MOSCOW (Sputnik) — The US Broadcasting Board of Governors (BBG) responsible for such US media as Voice of America (VOA) and Radio Free Europe/Radio Liberty (RFE/RL) views the Russian law on foreign agent status for foreign media outlets as an asymmetric response to the measures, which RT and Sputnik had faced in the United States.
The comment was made after Russian President Vladimir Putin signed the law on the foreign agent status for foreign media outlets funded from abroad on Saturday. The draft law was approved by the Federation Council, the upper house of the Russian parliament, on Wednesday. The law was drafted in response to the pressure put on Russia media in the United States, in particular, the demand for RT America to register as a foreign agent.
"Russian media, including RT and Sputnik, are free to operate in the United States and can be, and are, carried by U.S. cable television outlets and FM radio stations. However, U.S international media, including VOA and RFE/RL, are banned from television and radio in Russia," BBG CEO and Director John Lansing said in a statement issued on Saturday.
"The BBG would be pleased if the current focus on reciprocity between Russian and American media ends by giving U.S. outlets – including U.S. international media such as VOA and RFE/RL – the same rights and opportunities in Russia that Russian networks have in the United States," Lansing stressed.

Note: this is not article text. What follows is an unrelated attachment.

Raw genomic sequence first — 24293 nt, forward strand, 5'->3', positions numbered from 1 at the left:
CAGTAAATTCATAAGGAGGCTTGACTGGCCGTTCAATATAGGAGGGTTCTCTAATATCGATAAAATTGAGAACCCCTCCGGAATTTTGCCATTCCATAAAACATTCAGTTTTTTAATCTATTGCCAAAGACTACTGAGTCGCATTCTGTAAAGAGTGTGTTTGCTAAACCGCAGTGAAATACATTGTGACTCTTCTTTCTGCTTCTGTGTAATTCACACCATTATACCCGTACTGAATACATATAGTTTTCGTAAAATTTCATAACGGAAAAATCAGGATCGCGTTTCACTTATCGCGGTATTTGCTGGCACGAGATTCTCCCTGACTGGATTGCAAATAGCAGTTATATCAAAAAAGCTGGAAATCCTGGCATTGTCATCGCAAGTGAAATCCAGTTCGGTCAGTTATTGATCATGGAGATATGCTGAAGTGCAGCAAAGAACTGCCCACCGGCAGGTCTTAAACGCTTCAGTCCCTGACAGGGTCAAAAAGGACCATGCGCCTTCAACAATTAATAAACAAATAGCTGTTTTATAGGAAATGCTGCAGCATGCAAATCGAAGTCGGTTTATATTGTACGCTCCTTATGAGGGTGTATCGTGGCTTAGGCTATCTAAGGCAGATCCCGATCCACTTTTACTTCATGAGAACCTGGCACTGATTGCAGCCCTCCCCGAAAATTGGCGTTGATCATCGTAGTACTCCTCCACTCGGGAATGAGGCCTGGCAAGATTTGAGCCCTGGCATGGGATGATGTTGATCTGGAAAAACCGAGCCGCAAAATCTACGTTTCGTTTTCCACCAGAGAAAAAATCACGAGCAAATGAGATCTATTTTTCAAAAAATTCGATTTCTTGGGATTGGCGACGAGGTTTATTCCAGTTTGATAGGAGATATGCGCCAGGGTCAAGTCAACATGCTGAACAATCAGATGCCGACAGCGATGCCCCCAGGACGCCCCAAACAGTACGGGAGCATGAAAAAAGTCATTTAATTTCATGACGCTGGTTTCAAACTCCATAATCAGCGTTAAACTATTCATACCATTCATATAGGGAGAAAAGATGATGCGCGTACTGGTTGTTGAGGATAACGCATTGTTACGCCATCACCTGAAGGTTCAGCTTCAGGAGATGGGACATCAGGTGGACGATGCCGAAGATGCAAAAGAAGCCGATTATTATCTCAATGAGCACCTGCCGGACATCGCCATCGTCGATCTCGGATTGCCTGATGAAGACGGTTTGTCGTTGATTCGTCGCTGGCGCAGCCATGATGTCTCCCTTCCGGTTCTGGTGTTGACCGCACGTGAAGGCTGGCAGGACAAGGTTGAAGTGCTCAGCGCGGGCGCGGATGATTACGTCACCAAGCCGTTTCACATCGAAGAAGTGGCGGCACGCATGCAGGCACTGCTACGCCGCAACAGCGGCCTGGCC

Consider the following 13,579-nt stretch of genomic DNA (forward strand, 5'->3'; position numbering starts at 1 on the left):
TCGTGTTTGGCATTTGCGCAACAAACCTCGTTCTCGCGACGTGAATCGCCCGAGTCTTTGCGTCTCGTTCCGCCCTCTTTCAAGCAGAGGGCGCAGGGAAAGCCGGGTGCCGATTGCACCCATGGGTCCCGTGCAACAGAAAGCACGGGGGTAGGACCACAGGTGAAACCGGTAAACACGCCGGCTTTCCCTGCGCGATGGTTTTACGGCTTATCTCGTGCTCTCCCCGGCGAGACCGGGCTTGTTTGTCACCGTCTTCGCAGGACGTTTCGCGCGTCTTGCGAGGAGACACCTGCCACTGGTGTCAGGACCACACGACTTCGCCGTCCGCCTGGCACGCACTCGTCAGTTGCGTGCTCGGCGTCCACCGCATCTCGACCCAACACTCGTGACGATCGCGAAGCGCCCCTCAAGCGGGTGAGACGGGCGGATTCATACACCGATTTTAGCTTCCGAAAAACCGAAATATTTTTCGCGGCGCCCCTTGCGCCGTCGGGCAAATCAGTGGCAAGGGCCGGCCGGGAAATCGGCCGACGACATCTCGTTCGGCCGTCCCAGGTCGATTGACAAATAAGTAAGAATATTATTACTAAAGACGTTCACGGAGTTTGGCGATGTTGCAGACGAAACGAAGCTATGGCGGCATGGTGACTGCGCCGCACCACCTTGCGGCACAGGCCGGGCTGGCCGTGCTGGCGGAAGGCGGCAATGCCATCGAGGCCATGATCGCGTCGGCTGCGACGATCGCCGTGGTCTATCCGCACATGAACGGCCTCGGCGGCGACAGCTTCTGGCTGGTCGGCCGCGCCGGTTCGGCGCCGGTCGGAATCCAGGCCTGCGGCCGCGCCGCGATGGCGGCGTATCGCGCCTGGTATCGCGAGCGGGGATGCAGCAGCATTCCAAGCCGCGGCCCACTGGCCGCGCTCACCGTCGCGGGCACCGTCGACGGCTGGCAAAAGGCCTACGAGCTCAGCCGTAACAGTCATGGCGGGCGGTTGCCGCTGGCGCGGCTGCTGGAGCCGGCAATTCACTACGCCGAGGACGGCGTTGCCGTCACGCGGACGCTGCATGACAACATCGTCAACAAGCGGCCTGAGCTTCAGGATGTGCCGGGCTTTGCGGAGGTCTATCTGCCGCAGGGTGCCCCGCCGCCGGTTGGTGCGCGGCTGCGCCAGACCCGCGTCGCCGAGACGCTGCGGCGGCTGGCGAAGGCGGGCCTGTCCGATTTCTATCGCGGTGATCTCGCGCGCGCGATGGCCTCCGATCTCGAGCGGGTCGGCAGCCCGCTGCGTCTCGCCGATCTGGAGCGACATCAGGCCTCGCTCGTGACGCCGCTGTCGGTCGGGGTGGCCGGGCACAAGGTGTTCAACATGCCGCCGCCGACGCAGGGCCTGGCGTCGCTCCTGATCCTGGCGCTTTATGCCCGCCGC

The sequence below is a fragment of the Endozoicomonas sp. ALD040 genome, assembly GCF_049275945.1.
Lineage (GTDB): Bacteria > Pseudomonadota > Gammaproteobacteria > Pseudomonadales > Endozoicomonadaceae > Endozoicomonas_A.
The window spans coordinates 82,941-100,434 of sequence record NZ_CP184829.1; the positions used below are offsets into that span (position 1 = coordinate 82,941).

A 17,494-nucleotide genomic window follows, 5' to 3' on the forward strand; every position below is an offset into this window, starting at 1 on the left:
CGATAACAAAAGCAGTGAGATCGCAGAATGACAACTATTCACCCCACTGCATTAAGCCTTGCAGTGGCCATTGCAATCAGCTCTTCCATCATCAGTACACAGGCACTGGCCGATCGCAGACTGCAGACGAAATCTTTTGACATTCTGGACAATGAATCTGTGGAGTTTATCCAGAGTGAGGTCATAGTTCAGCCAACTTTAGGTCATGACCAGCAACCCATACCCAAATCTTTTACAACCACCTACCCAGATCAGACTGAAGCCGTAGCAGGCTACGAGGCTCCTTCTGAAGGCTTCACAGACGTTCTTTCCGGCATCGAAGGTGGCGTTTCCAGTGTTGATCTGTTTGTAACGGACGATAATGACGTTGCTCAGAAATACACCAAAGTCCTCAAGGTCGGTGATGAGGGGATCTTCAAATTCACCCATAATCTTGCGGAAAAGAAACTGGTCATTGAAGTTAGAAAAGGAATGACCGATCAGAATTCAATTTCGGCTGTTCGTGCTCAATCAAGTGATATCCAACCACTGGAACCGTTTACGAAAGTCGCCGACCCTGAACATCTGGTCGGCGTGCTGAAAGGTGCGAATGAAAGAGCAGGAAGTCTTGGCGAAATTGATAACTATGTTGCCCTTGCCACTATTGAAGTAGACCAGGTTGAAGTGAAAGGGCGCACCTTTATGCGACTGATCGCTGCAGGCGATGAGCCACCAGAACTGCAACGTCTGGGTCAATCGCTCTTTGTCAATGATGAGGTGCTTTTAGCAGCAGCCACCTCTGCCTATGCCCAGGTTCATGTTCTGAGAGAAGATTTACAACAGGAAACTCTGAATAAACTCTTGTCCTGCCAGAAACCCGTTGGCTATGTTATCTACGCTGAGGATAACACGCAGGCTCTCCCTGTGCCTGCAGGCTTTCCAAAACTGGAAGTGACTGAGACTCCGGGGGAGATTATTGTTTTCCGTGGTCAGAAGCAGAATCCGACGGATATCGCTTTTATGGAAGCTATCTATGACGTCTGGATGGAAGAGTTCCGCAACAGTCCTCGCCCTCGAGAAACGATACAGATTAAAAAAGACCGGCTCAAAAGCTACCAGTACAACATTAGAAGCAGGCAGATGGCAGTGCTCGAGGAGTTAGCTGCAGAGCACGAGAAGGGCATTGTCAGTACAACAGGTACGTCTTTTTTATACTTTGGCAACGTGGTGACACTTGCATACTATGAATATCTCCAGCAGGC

Pressure on RT and Sputnik
A number of media outlets, such as RT and the Sputnik news agency, have faced significant pressure in the United States over the past year, with US lawmakers and intelligence community claiming that the broadcaster may have been involved in Russia’s alleged attempts to influence US 2016 presidential election. RT America registered as a foreign agent in the United States on November 13, upon the request of the US Justice Department.
Russian authorities have repeatedly refuted these allegations, pointing out the lack of evidence.
Riding on the wave of discontent, Eric Schmidt, the executive chairman of Google's parent company, Alphabet, has announced that the company would "engineer" algorithms that would make it harder for articles from Sputnik News and RT to appear on the Google News service, prompting RT and Sputnik Editor-in-Chief Margarita Simonyan's criticism as previously the US tech giant had confirmed that no violations had been found by the Russian media.